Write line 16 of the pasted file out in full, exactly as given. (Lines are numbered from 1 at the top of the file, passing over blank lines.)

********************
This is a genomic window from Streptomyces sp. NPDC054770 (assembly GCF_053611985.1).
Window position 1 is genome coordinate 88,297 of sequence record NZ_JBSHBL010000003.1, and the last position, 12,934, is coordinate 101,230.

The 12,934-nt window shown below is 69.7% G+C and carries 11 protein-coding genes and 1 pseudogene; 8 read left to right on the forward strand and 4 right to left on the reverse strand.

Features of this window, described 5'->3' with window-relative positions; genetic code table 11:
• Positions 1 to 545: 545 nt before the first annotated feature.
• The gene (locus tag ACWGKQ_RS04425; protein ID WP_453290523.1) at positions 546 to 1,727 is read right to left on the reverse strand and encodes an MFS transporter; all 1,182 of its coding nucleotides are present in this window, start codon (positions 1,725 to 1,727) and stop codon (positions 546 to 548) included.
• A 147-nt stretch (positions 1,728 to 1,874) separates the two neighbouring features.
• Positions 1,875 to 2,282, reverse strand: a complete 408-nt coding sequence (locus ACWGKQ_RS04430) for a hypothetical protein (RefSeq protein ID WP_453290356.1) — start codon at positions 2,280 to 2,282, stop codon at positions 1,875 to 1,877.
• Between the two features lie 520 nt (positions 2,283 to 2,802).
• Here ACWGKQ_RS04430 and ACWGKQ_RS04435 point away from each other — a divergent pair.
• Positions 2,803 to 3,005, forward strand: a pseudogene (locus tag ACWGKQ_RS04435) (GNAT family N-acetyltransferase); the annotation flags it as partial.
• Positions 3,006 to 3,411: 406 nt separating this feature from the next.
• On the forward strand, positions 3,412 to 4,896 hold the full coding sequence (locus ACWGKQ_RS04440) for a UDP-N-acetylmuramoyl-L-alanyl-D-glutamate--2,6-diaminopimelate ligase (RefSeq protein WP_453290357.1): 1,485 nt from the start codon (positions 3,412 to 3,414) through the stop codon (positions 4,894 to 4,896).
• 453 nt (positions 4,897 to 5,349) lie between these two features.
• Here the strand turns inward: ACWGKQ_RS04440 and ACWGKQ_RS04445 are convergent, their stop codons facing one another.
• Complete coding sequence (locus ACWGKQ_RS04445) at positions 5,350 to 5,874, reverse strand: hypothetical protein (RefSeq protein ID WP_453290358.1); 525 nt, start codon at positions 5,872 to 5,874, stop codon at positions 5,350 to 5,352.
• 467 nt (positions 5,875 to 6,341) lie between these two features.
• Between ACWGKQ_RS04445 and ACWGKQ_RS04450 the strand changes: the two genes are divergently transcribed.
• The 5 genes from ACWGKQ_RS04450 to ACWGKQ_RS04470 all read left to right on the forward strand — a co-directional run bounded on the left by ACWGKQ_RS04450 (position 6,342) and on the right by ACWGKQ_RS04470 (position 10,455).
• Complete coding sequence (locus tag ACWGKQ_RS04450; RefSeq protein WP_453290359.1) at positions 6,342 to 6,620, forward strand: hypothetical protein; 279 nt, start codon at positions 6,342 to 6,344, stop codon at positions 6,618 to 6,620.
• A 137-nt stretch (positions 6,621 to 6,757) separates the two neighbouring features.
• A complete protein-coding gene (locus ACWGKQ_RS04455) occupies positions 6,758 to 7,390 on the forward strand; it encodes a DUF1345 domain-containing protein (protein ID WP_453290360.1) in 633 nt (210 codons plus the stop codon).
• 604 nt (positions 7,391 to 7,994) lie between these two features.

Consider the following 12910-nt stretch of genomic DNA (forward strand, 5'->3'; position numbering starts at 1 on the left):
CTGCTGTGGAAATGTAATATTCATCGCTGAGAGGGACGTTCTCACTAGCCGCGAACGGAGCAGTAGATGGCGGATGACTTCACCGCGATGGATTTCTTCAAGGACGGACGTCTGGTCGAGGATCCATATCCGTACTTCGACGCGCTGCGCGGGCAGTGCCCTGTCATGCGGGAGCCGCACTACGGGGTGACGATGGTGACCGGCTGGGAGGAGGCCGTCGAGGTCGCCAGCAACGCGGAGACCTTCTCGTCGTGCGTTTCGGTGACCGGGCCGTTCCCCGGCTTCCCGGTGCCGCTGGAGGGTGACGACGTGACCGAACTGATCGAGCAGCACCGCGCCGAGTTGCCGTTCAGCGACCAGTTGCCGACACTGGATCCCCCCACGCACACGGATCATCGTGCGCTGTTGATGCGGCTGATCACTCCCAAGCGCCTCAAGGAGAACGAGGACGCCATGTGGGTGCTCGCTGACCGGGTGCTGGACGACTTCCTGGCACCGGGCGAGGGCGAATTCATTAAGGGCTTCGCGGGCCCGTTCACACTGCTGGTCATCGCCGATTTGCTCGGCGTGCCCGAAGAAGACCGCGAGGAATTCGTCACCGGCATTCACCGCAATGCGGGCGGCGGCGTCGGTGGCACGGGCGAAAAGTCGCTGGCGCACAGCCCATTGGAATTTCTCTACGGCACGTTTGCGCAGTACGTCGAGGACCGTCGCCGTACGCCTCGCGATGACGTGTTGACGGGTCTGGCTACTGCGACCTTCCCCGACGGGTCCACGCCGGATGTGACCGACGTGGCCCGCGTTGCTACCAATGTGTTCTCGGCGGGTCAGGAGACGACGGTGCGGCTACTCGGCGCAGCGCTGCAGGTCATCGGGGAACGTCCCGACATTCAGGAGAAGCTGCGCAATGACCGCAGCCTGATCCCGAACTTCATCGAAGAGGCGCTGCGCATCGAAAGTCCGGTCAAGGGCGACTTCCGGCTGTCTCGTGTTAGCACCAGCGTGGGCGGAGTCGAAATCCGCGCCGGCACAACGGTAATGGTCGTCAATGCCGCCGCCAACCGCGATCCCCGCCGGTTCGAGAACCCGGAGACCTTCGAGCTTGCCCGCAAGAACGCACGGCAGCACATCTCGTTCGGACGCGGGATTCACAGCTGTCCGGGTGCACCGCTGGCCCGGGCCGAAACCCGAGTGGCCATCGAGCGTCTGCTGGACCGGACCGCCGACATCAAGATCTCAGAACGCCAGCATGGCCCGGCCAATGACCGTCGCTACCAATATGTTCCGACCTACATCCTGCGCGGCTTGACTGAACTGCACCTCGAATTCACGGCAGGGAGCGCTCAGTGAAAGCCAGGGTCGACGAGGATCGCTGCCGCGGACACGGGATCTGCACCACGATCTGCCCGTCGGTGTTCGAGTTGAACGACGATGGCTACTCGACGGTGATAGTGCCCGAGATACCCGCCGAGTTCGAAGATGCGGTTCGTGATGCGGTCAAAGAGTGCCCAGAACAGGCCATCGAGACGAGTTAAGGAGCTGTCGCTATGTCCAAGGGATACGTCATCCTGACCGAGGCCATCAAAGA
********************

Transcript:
• Complete coding sequence (locus ACWGKQ_RS04445) at positions 5,350 to 5,874, reverse strand: hypothetical protein (RefSeq protein ID WP_453290358.1); 525 nt, start codon at positions 5,872 to 5,874, stop codon at positions 5,350 to 5,352.